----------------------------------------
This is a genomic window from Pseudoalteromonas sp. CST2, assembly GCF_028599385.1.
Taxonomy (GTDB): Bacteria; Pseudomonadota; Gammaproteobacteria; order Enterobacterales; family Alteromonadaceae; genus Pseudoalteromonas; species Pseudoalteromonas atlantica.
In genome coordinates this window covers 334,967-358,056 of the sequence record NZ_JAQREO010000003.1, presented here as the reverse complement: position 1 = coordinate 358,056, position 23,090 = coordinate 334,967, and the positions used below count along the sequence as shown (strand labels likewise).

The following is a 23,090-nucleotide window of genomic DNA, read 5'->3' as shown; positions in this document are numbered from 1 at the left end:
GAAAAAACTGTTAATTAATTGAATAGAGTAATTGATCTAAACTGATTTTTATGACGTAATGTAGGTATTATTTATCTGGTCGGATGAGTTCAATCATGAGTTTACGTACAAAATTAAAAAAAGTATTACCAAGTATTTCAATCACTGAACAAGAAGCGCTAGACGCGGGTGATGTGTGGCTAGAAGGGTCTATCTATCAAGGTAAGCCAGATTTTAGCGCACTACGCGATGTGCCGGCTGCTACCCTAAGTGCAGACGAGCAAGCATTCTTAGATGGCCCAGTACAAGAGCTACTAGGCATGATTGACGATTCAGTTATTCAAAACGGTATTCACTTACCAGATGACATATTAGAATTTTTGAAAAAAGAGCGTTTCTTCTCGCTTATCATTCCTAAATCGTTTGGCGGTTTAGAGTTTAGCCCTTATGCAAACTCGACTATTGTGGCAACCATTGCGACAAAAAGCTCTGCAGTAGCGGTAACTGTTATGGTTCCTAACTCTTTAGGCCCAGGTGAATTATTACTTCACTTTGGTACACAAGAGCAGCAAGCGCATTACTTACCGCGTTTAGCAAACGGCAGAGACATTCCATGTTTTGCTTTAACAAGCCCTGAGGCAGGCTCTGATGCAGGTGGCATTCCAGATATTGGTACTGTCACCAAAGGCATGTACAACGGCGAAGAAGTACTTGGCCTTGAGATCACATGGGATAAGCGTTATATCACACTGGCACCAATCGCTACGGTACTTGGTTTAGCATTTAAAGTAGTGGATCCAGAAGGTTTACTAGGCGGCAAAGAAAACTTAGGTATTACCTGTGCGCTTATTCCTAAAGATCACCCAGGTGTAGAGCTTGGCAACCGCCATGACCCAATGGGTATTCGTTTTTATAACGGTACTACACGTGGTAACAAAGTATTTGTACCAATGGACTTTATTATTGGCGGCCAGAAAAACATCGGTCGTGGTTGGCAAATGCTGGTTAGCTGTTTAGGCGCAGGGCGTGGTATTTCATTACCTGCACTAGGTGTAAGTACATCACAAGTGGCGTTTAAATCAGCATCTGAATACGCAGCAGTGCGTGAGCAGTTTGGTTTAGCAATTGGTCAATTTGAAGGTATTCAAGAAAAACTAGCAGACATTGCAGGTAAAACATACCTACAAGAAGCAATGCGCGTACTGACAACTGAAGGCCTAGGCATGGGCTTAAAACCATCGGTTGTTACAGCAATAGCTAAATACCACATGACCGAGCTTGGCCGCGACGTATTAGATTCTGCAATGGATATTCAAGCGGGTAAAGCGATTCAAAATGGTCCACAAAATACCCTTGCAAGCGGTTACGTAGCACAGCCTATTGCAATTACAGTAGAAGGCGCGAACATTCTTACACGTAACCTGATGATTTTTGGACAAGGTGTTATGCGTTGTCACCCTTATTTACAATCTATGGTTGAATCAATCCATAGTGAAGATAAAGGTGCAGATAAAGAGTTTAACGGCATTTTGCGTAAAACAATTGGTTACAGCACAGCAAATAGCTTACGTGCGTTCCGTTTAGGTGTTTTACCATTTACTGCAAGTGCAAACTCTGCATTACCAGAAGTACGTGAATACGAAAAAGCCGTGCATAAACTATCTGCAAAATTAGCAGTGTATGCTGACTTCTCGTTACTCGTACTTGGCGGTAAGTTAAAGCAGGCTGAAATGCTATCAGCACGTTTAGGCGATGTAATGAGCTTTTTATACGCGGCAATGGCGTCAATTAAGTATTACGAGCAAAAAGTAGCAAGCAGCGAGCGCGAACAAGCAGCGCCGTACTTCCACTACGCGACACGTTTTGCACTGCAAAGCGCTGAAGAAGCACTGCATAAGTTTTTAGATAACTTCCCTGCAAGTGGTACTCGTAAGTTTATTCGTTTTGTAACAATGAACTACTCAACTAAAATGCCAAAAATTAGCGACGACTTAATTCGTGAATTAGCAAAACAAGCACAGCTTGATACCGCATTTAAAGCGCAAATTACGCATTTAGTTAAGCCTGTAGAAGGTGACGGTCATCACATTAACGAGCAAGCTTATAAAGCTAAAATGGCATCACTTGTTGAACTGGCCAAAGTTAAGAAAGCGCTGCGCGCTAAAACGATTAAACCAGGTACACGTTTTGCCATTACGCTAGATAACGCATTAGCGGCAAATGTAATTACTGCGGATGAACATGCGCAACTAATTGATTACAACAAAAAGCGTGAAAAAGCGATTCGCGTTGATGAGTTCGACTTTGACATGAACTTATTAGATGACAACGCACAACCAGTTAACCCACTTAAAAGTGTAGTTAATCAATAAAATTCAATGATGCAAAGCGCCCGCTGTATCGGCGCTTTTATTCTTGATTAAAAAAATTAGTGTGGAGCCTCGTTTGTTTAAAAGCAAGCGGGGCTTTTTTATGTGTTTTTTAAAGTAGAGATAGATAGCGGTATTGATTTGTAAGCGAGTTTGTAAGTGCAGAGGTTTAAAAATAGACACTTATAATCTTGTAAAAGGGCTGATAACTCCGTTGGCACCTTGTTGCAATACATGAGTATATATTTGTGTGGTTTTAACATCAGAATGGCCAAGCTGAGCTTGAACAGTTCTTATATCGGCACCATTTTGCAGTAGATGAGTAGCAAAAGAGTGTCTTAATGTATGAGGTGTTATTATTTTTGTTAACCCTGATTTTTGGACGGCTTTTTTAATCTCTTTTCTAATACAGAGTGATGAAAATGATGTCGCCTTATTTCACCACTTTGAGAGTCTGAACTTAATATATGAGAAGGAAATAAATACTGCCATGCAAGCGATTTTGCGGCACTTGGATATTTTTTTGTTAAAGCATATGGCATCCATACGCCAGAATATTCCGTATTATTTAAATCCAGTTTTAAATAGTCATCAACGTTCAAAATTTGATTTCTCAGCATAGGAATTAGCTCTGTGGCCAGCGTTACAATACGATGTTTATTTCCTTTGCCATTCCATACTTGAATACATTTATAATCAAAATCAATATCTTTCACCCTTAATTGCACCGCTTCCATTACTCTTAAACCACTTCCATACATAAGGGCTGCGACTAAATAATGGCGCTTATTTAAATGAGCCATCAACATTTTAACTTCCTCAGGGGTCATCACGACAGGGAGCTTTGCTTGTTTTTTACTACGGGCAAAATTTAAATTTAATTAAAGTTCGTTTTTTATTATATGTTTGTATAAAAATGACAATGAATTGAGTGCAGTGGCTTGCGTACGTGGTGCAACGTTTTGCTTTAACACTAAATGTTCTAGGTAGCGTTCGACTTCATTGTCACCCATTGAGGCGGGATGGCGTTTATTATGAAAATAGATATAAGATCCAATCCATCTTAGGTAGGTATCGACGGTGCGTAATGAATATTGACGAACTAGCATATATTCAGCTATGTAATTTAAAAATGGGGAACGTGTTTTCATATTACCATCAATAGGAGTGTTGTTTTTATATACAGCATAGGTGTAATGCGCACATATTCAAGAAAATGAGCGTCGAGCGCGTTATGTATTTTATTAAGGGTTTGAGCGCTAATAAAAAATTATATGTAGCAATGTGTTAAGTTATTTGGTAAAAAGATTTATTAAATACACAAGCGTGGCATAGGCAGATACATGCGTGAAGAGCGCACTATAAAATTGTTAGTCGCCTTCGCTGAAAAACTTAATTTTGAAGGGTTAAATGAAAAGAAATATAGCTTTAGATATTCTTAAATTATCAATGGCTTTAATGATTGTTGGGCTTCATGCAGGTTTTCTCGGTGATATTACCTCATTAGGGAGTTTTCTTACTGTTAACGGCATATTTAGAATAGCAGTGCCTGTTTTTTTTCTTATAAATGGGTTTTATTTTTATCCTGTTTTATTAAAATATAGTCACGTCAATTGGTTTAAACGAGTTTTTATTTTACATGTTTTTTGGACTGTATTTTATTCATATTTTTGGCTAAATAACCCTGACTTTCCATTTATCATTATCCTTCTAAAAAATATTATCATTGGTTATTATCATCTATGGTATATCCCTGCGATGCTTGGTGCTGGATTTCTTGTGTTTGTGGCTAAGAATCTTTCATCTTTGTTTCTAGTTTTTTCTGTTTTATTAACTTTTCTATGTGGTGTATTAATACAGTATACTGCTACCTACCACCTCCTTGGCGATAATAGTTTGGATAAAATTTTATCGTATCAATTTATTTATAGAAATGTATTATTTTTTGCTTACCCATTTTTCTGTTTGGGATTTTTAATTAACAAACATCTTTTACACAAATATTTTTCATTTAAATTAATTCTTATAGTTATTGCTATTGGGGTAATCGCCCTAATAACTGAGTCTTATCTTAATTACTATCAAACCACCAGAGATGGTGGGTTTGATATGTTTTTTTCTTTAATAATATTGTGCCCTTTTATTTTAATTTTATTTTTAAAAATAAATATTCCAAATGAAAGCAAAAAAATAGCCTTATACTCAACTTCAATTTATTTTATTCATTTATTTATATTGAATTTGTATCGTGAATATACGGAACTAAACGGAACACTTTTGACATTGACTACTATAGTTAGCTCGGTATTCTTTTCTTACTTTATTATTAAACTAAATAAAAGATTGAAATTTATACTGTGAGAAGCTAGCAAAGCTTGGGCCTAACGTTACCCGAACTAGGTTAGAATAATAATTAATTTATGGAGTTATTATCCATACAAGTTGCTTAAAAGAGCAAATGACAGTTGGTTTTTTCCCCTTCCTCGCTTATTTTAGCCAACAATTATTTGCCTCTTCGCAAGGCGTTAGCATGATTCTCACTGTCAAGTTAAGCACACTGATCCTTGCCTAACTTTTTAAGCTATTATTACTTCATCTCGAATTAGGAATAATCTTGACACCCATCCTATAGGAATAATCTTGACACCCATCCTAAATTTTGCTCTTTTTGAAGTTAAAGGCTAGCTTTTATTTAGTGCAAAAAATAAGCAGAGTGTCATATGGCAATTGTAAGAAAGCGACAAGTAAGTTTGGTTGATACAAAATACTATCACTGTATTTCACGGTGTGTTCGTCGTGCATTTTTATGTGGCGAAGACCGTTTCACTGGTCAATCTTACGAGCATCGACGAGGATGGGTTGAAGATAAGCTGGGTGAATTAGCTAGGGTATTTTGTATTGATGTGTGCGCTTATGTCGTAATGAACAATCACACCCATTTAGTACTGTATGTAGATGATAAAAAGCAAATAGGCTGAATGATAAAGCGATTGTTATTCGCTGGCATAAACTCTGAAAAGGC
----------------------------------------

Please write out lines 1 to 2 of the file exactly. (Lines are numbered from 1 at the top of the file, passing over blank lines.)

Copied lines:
This is a genomic window from Pseudoalteromonas sp. CST2, assembly GCF_028599385.1.
Taxonomy (GTDB): Bacteria; Pseudomonadota; Gammaproteobacteria; order Enterobacterales; family Alteromonadaceae; genus Pseudoalteromonas; species Pseudoalteromonas atlantica.